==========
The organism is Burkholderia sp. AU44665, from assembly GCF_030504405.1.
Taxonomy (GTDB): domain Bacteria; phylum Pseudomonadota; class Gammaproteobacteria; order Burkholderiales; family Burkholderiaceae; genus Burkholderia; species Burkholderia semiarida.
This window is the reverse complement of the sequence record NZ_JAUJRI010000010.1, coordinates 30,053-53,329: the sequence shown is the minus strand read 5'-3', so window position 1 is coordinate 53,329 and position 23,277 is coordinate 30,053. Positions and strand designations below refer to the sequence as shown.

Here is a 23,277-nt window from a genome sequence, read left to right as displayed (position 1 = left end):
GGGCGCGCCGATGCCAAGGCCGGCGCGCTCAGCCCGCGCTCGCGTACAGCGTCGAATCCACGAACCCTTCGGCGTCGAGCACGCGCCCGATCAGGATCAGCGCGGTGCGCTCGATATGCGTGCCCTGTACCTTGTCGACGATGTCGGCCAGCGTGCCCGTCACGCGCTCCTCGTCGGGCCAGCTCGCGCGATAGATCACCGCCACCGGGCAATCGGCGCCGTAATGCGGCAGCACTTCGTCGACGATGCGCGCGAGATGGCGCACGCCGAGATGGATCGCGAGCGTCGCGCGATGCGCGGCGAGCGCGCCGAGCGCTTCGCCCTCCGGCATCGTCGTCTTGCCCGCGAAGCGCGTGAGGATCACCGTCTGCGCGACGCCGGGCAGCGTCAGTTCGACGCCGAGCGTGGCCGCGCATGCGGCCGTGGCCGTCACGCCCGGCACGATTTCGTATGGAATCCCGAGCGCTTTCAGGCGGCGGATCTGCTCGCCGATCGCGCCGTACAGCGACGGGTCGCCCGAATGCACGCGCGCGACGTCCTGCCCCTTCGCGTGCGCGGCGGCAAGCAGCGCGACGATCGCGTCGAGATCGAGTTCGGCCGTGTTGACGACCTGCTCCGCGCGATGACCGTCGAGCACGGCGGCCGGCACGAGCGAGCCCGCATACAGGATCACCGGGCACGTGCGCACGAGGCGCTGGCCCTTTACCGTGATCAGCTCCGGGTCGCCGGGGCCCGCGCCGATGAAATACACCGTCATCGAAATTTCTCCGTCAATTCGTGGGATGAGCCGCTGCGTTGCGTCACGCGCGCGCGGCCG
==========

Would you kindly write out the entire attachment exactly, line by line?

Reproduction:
The organism is Burkholderia sp. AU44665, from assembly GCF_030504405.1.
Taxonomy (GTDB): domain Bacteria; phylum Pseudomonadota; class Gammaproteobacteria; order Burkholderiales; family Burkholderiaceae; genus Burkholderia; species Burkholderia semiarida.
This window is the reverse complement of the sequence record NZ_JAUJRI010000010.1, coordinates 30,053-53,329: the sequence shown is the minus strand read 5'-3', so window position 1 is coordinate 53,329 and position 23,277 is coordinate 30,053. Positions and strand designations below refer to the sequence as shown.

Here is a 23,277-nt window from a genome sequence, read left to right as displayed (position 1 = left end):
GGGCGCGCCGATGCCAAGGCCGGCGCGCTCAGCCCGCGCTCGCGTACAGCGTCGAATCCACGAACCCTTCGGCGTCGAGCACGCGCCCGATCAGGATCAGCGCGGTGCGCTCGATATGCGTGCCCTGTACCTTGTCGACGATGTCGGCCAGCGTGCCCGTCACGCGCTCCTCGTCGGGCCAGCTCGCGCGATAGATCACCGCCACCGGGCAATCGGCGCCGTAATGCGGCAGCACTTCGTCGACGATGCGCGCGAGATGGCGCACGCCGAGATGGATCGCGAGCGTCGCGCGATGCGCGGCGAGCGCGCCGAGCGCTTCGCCCTCCGGCATCGTCGTCTTGCCCGCGAAGCGCGTGAGGATCACCGTCTGCGCGACGCCGGGCAGCGTCAGTTCGACGCCGAGCGTGGCCGCGCATGCGGCCGTGGCCGTCACGCCCGGCACGATTTCGTATGGAATCCCGAGCGCTTTCAGGCGGCGGATCTGCTCGCCGATCGCGCCGTACAGCGACGGGTCGCCCGAATGCACGCGCGCGACGTCCTGCCCCTTCGCGTGCGCGGCGGCAAGCAGCGCGACGATCGCGTCGAGATCGAGTTCGGCCGTGTTGACGACCTGCTCCGCGCGATGACCGTCGAGCACGGCGGCCGGCACGAGCGAGCCCGCATACAGGATCACCGGGCACGTGCGCACGAGGCGCTGGCCCTTTACCGTGATCAGCTCCGGGTCGCCGGGGCCCGCGCCGATGAAATACACCGTCATCGAAATTTCTCCGTCAATTCGTGGGATGAGCCGCTGCGTTGCGTCACGCGCGCGCGGCCG